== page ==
Tuesday, March 5, 2019

The Perfect 1986 Double Feature

by Alejandra Gonzalez
The year is 1986. People everywhere browse their favorite video stores to determine which movies will have the select honor of being rented for that Friday night’s perfect double feature. Most of them understand they need not look any further than the same shelf to find movies that are utterly compatible, but the secret has always been that the best movie matches are usually found across the store from each other.

1986 saw the release of two of my all time favorites: Pretty in Pink and Fred Dekker’s Night of The Creeps. In the realm of our video store, Pretty In Pink would surely be sitting proudly on the main display, shiny and bright next to other movies with beautiful, smiling people on their covers. It would be several aisles before we’d come across Night of The Creeps in the dregs of Horror, surrounded by terrifying covers that will scar any wandering child for life. The thing is, despite the obvious differences in their presentation, the films tell stories that are strikingly similar. Unlikely as they may be on the surface, when the two come together they are a match made in movie heaven.
Speaking of unexpected pairings, both films are concerned with unlikely couples of their own. Pretty in Pink tells the story of Andie and her budding relationship with a very wealthy Blaine that becomes complicated because of disapproving social groups and Andie’s lovable, quirky dweeb of a best friend, Duckie. This kind of best friend exists in Night of The Creeps too, but is conversely helping Chris, our hero, grab the attention of sorority girl Cynthia Cronenberg, accidentally releases slug-like aliens onto campus instead. One could imagine the bloody mayhem that ensues in Night of The Creeps once the slugs wreak havoc, but this is just a more literal way of portraying the horrors of teenaged love and the fear of rejection that Pretty in Pink is majorly about. To go a step further than mere similarities in plot, both films use updated versions of older story structures. Pretty in Pink obviously models itself after traditional two-worlds romances such as Romeo and Juliet, while Night of The Creeps is clearly inspired by monster movies of the ‘50s. Watching both films back to back would reveal interesting things about nostalgia and the admiration of the past while still acknowledging the importance of modernizing and change in the ‘80s.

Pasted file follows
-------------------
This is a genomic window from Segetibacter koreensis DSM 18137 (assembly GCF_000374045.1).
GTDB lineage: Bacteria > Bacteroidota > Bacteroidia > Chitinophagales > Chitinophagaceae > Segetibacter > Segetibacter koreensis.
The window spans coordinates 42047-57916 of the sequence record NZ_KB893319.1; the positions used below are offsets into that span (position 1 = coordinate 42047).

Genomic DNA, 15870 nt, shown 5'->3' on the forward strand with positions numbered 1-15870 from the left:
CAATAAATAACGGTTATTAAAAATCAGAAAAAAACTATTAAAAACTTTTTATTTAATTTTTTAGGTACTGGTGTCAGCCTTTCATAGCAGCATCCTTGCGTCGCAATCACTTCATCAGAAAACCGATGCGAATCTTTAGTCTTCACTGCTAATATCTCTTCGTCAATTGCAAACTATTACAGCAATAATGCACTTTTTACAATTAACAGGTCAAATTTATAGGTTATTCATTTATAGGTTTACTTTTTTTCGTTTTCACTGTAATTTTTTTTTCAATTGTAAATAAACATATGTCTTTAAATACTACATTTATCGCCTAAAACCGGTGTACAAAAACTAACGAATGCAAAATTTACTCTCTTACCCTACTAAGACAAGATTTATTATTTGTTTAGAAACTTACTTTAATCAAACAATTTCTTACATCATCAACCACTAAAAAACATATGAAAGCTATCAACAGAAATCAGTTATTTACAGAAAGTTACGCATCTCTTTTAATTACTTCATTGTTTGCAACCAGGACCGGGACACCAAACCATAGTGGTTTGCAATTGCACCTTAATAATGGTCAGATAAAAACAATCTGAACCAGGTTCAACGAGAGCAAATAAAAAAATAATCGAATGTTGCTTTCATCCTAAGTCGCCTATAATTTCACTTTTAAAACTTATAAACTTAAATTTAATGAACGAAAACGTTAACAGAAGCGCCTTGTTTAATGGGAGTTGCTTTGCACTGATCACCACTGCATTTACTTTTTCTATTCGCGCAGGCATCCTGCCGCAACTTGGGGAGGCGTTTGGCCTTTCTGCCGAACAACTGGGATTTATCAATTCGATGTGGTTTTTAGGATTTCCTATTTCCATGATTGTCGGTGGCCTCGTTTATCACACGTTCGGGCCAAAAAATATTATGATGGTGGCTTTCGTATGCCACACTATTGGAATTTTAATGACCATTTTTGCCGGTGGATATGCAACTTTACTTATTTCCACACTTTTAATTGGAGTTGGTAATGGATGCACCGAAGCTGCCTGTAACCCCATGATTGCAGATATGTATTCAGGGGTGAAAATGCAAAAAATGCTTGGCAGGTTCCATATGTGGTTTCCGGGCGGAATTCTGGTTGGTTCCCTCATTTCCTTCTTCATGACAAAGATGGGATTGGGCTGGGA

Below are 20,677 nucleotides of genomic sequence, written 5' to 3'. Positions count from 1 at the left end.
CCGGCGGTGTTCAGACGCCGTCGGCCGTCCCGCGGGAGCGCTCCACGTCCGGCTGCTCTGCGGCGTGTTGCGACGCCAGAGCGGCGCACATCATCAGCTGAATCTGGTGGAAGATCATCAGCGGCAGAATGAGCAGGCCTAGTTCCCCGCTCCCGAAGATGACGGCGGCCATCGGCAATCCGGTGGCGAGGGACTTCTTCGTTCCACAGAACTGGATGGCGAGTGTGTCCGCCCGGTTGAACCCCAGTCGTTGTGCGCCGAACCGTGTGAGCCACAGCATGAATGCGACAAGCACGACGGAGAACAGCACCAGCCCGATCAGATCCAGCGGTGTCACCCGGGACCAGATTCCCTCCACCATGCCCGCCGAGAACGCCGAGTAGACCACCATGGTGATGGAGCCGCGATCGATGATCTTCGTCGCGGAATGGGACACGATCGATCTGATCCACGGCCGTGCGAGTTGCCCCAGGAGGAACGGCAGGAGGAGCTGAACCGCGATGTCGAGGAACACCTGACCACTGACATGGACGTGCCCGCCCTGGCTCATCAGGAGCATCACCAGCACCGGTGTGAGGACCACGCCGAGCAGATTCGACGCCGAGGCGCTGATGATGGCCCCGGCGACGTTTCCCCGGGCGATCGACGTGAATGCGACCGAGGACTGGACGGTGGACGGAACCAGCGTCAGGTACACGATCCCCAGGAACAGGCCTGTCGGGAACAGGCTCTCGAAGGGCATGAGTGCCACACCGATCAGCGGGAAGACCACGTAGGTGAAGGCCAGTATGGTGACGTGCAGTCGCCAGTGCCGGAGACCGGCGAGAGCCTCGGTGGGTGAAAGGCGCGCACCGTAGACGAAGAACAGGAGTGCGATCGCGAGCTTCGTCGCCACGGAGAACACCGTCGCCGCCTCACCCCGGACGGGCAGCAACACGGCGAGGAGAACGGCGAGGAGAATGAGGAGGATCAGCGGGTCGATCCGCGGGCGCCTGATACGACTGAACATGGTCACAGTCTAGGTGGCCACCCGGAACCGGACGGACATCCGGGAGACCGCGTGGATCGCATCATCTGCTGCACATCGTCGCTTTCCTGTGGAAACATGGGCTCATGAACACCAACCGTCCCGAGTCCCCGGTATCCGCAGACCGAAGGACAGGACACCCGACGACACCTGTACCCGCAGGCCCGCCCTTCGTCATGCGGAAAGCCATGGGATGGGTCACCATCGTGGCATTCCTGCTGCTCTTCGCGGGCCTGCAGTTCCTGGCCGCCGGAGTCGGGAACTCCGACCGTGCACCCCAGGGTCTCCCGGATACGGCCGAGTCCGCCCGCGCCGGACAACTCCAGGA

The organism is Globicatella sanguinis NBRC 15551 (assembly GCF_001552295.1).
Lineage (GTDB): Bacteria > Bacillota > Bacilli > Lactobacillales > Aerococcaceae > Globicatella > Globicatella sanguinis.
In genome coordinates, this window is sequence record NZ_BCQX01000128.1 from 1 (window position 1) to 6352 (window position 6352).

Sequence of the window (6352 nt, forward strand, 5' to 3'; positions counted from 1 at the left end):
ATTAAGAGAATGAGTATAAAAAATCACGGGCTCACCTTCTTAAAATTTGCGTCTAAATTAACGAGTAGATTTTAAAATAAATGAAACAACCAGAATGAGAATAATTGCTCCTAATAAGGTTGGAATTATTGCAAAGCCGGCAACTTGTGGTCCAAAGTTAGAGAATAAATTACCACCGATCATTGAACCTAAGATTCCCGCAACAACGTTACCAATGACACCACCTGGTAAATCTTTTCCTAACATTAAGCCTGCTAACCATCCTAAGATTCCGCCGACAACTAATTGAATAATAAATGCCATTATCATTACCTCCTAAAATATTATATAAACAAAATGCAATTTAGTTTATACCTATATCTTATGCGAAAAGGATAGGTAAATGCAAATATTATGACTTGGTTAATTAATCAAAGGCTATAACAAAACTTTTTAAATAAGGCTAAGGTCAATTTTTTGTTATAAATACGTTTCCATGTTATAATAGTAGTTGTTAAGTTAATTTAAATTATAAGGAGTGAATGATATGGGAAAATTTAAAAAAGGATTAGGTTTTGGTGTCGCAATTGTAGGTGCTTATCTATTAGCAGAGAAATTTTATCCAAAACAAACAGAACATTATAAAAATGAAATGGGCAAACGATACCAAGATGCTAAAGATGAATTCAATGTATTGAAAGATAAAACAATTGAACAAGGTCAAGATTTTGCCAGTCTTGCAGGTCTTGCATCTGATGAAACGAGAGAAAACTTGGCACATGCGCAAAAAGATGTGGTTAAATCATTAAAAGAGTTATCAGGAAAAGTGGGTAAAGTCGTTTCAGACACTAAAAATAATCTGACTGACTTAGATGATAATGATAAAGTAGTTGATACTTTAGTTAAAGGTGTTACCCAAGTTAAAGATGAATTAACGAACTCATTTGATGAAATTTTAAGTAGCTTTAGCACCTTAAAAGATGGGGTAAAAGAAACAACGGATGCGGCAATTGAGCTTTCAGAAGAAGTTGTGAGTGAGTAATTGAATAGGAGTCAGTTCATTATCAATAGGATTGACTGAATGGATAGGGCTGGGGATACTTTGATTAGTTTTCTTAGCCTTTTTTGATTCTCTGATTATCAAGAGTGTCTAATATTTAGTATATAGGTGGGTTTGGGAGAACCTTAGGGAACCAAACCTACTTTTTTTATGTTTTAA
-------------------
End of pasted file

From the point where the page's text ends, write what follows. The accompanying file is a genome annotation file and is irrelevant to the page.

Being the height of filmmakers like John Hughes (who wrote Pretty in Pink), there wasn’t exactly a shortage of movies that were about being a young person in 1986. Pretty in Pink and Night of The Creeps, however, both really focus on the rise of the teenager in particular. Both movies place their teenaged protagonists as equals to the adults in their life. Andie pretty much assumes the role of parent in Pretty In Pink within her small family. Most of her interactions with her father involve her asking him to get a full time job, to get out of bed, and reprimanding him when he doesn’t do these things. After a heartbreaking argument when Andie brings up her estranged mother, her father asks when kids started knowing more than their parents—a line of dialogue that would represent the attitudes held by a lot of John Hughes’ films. Her emotional maturity being so sharply contrasted with her father’s lack of acceptance speaks volumes about the way Pretty in Pink feels about youth. Less obviously, Night of The Creeps also seems to share this sentiment. Chris, hardly experienced in the field of alien slug extermination, and hardened Detective Cameron team up together in order to save the town. Even the scene where the two are counting down together as Cameron starts pouring gasoline around the basement seems inconsequential, but it furthers their synchronicity and the teamwork that is required between the young and the experienced in order to be effective. Both movies value the experience and insight of a younger generation, which is something that made me fall in love with both movies, even decades later as a teenager myself.